Interstate Technical Group on Abandoned Underground Mines
An Interactive Forum
Applications of the Electrical Resistivity Method for Detection of Underground Mine Workings
Presenter: William J. Johnson
Firm/Organization: D'Appolonia Engineering
Mailing Address: 275 Center Road
Monroeville, Pennsylvania 15146
Efforts to delineate underground mine workings typically rely on available maps and confirmatory boreholes and the characterization of regions between boreholes is uncertain. Electrical resistivity measurements can be used to supplement the borehole data and reduce the uncertainty of the interpretation. Furthermore, electrical measurements can be used to optimize the number and locations of the boreholes.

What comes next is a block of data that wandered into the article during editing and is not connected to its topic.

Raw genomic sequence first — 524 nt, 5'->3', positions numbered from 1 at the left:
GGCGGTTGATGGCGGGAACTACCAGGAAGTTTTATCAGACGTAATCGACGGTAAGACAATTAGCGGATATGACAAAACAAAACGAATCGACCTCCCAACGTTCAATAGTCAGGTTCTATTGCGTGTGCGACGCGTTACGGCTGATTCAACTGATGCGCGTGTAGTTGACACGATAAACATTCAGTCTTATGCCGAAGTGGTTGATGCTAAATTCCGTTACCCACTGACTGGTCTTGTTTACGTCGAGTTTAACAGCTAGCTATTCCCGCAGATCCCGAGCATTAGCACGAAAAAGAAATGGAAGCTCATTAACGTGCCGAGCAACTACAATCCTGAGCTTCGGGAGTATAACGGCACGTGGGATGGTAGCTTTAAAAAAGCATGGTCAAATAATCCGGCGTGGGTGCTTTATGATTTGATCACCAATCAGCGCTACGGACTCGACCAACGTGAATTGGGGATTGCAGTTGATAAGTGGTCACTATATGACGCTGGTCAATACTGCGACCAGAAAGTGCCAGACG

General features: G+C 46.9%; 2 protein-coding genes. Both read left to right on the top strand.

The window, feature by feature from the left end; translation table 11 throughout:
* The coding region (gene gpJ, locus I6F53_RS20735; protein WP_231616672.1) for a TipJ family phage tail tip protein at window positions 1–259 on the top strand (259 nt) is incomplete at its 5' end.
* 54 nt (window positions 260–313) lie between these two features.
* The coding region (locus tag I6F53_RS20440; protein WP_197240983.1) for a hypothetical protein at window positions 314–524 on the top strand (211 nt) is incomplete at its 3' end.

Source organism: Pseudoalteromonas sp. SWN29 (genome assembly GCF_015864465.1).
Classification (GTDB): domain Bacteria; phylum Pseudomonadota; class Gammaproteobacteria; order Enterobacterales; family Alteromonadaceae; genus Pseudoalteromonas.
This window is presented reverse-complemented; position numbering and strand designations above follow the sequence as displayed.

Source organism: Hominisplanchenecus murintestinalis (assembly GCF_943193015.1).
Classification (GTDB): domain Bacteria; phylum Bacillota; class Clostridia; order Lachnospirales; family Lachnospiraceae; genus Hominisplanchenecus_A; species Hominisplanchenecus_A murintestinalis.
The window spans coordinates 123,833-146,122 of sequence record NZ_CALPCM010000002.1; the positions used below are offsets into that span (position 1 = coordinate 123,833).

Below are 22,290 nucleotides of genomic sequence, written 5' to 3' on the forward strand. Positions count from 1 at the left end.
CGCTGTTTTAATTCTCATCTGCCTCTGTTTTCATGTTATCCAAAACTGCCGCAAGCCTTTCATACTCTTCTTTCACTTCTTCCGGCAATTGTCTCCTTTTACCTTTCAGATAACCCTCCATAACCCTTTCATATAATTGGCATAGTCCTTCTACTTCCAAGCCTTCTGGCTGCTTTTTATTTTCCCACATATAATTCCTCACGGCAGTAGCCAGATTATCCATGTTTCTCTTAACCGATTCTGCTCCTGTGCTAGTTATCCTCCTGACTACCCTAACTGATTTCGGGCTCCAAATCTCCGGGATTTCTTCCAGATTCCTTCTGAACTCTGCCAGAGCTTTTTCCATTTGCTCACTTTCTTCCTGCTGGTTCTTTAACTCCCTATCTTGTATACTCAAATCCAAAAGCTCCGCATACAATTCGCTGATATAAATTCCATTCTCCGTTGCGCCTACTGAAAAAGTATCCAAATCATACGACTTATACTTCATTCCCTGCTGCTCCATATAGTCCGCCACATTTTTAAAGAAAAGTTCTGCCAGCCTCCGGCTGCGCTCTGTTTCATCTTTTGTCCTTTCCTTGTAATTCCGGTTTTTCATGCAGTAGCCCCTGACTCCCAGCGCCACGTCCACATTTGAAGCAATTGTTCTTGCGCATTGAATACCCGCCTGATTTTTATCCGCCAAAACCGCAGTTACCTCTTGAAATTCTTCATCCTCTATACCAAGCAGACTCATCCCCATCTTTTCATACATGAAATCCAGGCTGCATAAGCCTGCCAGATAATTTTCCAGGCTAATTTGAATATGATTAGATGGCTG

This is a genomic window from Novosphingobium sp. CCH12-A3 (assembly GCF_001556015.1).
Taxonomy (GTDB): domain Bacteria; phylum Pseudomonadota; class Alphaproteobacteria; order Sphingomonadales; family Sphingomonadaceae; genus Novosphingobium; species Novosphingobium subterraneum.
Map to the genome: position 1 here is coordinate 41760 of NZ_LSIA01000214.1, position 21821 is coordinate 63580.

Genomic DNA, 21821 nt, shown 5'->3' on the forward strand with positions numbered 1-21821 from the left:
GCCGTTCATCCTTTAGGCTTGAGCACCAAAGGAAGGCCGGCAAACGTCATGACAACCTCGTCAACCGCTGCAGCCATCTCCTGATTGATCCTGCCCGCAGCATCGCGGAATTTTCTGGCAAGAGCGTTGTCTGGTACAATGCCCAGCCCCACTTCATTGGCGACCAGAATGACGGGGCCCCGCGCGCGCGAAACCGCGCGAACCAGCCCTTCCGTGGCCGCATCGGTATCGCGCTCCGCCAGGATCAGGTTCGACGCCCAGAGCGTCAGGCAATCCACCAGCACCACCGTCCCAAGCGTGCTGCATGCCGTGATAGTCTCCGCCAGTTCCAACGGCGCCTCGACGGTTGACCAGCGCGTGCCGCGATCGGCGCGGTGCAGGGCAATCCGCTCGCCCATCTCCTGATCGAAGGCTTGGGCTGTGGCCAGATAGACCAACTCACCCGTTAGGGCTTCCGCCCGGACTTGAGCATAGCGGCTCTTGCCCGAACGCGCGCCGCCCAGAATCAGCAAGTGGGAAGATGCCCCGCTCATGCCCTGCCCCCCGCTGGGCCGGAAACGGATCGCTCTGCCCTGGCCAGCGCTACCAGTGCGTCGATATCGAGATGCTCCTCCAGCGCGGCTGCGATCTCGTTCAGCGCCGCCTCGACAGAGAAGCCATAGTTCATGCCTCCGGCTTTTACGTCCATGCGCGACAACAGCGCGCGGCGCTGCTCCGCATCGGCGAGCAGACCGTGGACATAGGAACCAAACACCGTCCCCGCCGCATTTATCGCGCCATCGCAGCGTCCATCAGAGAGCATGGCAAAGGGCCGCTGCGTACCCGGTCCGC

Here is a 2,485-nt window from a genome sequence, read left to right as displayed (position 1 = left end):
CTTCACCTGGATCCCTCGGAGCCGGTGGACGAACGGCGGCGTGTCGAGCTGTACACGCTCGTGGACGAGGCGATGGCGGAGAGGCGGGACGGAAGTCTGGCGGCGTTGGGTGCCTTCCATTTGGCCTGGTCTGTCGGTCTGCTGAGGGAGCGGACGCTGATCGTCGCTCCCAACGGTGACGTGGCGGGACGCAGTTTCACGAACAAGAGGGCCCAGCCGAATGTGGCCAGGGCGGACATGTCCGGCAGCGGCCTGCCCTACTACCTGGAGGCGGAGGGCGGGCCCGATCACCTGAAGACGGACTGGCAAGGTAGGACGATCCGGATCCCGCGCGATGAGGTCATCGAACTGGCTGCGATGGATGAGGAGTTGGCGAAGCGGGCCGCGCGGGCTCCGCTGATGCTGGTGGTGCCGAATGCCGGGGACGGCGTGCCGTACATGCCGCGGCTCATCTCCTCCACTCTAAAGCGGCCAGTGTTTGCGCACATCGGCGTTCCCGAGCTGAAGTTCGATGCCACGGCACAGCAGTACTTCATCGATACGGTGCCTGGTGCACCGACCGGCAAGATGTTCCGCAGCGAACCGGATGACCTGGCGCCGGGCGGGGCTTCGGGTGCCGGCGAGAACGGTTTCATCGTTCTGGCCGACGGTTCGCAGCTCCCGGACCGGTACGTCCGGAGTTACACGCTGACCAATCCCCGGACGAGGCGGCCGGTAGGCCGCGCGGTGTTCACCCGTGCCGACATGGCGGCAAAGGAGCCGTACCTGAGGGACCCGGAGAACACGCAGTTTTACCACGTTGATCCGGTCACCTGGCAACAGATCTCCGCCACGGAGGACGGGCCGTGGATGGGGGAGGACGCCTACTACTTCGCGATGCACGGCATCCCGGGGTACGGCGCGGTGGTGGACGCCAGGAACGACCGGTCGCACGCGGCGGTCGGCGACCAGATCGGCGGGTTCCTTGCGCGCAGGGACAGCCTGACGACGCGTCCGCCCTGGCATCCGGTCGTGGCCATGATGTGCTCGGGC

Project experience with DC electrical measurements demonstrates that commercially available technology can be effective, especially for the rapid mapping of mine workings at depths up to about 100 feet. For deeper workings, the method has the potential to be effective, but theoretical models and practical experience demonstrate that the target size/depth ratio needs to be favorable and the required length of the resistivity profile to acquire deep images is often limited by surface interference. The method is therefore usually most effective for mine subsidence applications, rather than in evaluating the proximity of relatively deep active mines to abandoned, flooded workings, but local conditions can allow for this technique to be effective for deeper targets.